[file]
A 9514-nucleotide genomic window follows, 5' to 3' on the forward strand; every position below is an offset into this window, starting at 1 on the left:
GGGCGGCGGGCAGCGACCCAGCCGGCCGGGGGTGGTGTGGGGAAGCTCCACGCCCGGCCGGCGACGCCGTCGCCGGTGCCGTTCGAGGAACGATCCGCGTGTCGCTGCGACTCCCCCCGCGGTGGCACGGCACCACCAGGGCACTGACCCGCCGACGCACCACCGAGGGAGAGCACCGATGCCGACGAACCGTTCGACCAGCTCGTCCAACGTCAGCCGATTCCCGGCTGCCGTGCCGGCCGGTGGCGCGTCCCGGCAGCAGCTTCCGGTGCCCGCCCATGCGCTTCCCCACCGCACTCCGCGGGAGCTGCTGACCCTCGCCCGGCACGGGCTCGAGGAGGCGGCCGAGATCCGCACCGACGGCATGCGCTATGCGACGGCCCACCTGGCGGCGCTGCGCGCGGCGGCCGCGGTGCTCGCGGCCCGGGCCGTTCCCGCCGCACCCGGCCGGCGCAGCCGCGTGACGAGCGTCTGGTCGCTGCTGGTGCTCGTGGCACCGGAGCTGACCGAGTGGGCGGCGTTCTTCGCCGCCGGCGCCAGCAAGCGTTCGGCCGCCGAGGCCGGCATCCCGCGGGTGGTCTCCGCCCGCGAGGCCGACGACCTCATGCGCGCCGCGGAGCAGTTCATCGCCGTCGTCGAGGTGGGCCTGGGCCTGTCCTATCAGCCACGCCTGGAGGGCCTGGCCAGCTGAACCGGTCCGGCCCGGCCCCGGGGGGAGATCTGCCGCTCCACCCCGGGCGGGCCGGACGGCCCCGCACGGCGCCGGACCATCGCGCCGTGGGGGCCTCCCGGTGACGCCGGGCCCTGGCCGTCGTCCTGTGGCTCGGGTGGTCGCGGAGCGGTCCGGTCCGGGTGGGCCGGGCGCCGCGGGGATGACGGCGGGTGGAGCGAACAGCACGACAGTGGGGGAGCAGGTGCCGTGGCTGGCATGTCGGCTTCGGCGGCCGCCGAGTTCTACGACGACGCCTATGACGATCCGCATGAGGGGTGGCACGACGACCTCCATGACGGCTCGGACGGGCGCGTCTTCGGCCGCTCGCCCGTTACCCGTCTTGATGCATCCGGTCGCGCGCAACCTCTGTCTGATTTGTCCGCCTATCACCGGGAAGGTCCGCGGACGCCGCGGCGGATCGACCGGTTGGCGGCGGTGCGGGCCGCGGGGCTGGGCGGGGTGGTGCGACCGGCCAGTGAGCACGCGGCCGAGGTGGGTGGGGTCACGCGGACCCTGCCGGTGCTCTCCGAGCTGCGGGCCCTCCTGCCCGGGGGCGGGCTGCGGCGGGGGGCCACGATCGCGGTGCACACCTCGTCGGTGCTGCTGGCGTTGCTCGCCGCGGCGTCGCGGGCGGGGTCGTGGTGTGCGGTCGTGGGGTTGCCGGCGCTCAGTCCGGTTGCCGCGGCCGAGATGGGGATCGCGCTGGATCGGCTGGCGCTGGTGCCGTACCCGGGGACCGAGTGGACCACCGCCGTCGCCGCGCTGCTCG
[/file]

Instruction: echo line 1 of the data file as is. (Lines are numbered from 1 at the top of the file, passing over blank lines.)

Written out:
A 9514-nucleotide genomic window follows, 5' to 3' on the forward strand; every position below is an offset into this window, starting at 1 on the left: